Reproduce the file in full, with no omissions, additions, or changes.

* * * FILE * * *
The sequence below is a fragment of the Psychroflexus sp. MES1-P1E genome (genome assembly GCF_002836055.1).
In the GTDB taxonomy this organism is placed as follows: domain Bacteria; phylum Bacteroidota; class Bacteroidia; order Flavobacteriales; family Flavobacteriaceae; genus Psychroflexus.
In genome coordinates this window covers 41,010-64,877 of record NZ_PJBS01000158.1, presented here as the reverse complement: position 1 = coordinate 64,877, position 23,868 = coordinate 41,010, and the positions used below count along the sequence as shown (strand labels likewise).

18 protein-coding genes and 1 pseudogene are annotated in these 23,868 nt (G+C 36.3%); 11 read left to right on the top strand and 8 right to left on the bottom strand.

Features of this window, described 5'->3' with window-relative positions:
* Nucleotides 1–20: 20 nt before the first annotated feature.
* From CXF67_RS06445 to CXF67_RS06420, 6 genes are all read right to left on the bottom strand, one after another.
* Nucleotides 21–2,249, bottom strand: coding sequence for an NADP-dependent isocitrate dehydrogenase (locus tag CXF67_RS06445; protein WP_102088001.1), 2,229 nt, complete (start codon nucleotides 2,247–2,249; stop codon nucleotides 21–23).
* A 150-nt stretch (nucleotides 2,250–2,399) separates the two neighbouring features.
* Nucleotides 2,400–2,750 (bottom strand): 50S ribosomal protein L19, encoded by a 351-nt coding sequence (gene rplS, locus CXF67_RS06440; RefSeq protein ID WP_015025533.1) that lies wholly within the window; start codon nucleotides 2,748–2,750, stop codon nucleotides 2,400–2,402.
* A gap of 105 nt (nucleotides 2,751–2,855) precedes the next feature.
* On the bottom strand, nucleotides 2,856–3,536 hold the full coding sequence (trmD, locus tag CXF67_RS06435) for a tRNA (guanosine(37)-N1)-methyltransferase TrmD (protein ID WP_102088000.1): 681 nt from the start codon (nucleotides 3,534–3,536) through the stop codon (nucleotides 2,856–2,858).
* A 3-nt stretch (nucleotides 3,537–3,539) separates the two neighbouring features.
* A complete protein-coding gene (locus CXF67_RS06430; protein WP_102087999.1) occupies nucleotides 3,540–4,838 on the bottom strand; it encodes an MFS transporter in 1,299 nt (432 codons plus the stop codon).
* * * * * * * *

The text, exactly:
The sequence below is a fragment of the Psychroflexus sp. MES1-P1E genome (genome assembly GCF_002836055.1).
In the GTDB taxonomy this organism is placed as follows: domain Bacteria; phylum Bacteroidota; class Bacteroidia; order Flavobacteriales; family Flavobacteriaceae; genus Psychroflexus.
In genome coordinates this window covers 41,010-64,877 of record NZ_PJBS01000158.1, presented here as the reverse complement: position 1 = coordinate 64,877, position 23,868 = coordinate 41,010, and the positions used below count along the sequence as shown (strand labels likewise).

18 protein-coding genes and 1 pseudogene are annotated in these 23,868 nt (G+C 36.3%); 11 read left to right on the top strand and 8 right to left on the bottom strand.

Features of this window, described 5'->3' with window-relative positions:
* Nucleotides 1–20: 20 nt before the first annotated feature.
* From CXF67_RS06445 to CXF67_RS06420, 6 genes are all read right to left on the bottom strand, one after another.
* Nucleotides 21–2,249, bottom strand: coding sequence for an NADP-dependent isocitrate dehydrogenase (locus tag CXF67_RS06445; protein WP_102088001.1), 2,229 nt, complete (start codon nucleotides 2,247–2,249; stop codon nucleotides 21–23).
* A 150-nt stretch (nucleotides 2,250–2,399) separates the two neighbouring features.
* Nucleotides 2,400–2,750 (bottom strand): 50S ribosomal protein L19, encoded by a 351-nt coding sequence (gene rplS, locus CXF67_RS06440; RefSeq protein ID WP_015025533.1) that lies wholly within the window; start codon nucleotides 2,748–2,750, stop codon nucleotides 2,400–2,402.
* A gap of 105 nt (nucleotides 2,751–2,855) precedes the next feature.
* On the bottom strand, nucleotides 2,856–3,536 hold the full coding sequence (trmD, locus tag CXF67_RS06435) for a tRNA (guanosine(37)-N1)-methyltransferase TrmD (protein ID WP_102088000.1): 681 nt from the start codon (nucleotides 3,534–3,536) through the stop codon (nucleotides 2,856–2,858).
* A 3-nt stretch (nucleotides 3,537–3,539) separates the two neighbouring features.
* A complete protein-coding gene (locus CXF67_RS06430; protein WP_102087999.1) occupies nucleotides 3,540–4,838 on the bottom strand; it encodes an MFS transporter in 1,299 nt (432 codons plus the stop codon).